As early as the reign of Edward III, sailors from Genoa and other foreign ports had served in the English navy. The increasing confusions of Italy after the French invasion naturally tempted her seamen to transfer their skill to the rising powers of western Europe. Among such emigrants was John Cabot, a Venetian, who settled in Bristol, and then, after a return to his own country, again revisited his adopted city. Of his earlier history and personal character we know nothing. Our own records furnish nothing but the scanty outlines of his career, and the one glimpse of light which is thrown upon the living man is due to a lately discovered letter from his countryman, the Venetian ambassador. Of his son, Sebastian, we know more. He was born in Bristol, returned with his parents to Venice when three years old, and revisited England as a boy or very young man. His features, marked with the lines of thought and hardship, still live on the canvas of Holbein; and one at least of the naval chroniclers of the day writes of him in the language of warm personal affection.

In 1496 a patent was granted to John Cabot and his sons, Lewis, Sebastian, and Sancius. This patent is interesting as the earliest surviving document which connects England with the New World. It gave the patentees full authority to sail with five ships under the royal ensign, and to set up the royal banner on any newly found land, as the vassals and lieutenants of the king. They were bound, on their return to sail to Bristol and to pay a royalty of one-fifth upon all clear gain, The direction of the voyage, the cargo and size of the ships, and the mode of dealing with the natives, are all left to the discretion of the commander.

Of the details of the voyage itself, so full of interest for every Englishman, we have but the scantiest knowledge. In this respect the fame of Sebastian Cabot has fared far worse than that of the great discoverer with whom alone he may be compared. We can trace Columbus through every stage of his enterprise. We seem to stand by the side of the great admiral in his difficulties, his fears, his hopes, his victory. We can almost fancy that we are sharing in his triumph when at last he sails on that mission whose end he saw but in a glass darkly, victorious over the intrigues of courtiers, the avarice of princes, and the blindness of mere worldly wisdom. Our hearts once more sink as the cowardice of his followers threatens to undo all, and the prize that had seemed won is again in danger. We feel all the intensity of suspense as night after night land is promised and the morning brings it not. When at length the goal is reached, we can almost trick ourselves with the belief that we have a part in that glory, and are of that generation by whom and for whom that mighty work was wrought.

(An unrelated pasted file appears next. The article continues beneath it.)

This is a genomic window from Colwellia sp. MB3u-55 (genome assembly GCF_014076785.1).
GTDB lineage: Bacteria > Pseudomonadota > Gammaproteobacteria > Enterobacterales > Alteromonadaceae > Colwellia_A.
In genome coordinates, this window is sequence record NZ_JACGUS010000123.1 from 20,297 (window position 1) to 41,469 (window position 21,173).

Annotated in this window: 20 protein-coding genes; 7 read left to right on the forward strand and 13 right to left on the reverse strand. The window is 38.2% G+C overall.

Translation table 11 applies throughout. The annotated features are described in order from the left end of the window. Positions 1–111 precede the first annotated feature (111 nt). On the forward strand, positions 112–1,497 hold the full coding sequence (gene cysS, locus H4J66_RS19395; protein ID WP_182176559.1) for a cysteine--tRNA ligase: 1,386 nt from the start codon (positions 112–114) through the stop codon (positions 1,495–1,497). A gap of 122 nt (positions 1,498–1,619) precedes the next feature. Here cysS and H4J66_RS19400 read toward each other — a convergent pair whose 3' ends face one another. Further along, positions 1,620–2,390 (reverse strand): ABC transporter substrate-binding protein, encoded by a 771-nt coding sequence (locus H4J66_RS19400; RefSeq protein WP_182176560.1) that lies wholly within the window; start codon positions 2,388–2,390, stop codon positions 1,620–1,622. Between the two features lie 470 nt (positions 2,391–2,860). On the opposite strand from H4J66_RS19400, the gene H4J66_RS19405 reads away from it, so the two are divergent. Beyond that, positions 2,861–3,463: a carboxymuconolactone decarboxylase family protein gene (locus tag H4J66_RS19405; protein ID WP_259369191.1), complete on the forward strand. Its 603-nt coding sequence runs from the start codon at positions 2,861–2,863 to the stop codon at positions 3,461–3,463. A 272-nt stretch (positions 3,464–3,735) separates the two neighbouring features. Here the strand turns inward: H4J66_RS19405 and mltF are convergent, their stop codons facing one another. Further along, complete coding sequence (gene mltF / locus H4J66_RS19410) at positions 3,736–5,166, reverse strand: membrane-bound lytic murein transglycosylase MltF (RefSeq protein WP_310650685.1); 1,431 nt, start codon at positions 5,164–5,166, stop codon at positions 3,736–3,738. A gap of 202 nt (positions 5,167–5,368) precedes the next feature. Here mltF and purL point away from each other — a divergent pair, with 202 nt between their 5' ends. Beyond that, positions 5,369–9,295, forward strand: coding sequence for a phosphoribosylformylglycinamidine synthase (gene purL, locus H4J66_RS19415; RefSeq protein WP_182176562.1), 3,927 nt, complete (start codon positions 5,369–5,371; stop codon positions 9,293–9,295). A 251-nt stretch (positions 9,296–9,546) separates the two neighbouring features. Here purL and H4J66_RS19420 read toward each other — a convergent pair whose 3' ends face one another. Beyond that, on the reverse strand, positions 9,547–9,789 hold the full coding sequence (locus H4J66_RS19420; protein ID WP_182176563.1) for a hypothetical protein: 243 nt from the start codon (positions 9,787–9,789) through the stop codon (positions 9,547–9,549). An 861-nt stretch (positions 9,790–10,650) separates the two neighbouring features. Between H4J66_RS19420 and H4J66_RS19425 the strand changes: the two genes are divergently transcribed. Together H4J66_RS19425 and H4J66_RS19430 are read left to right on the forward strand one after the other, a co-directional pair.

No such halo of romantic splendor surrounds the first voyage of Sebastian Cabot. A meager extract from an old Bristol record: "In the year 1497, June 24, on St. John's Day, was Newfoundland found by Bristol men in a ship called the Matthew"—a few dry statements such as might be found in the note-book of any intelligent seacaptain—these are all the traces of the first English voyage which reached the New World. We read in an account, probably published under the eye of Cabot himself, that on June 24, at five o'clock in the morning, he discovered that land which no man before that time had attempted, and named it Prima Vista. An adjacent island was called St. John, in commemoration of the day. A few statements about the habits of the natives and the character of the soil and the fisheries make up the whole story. We may, perhaps, infer that Cabot meant this as a report on the fitness of the place for trade and fishing, knowing that these were the points which would excite most interest in England. One entry from the privy purse expenses of Henry VII, "10# to hym that found the new isle," is the only other record that remains to us. Columbus was received in solemn state by the sovereigns of Aragon and Castile, and was welcomed by a crowd greater than the streets of Barcelona could hold. Cabot was paid #10. The dramatic splendor of the one reception, the prosaic mercantile character of the other, represent the different tempers in which Spain and England approached the task of American discovery.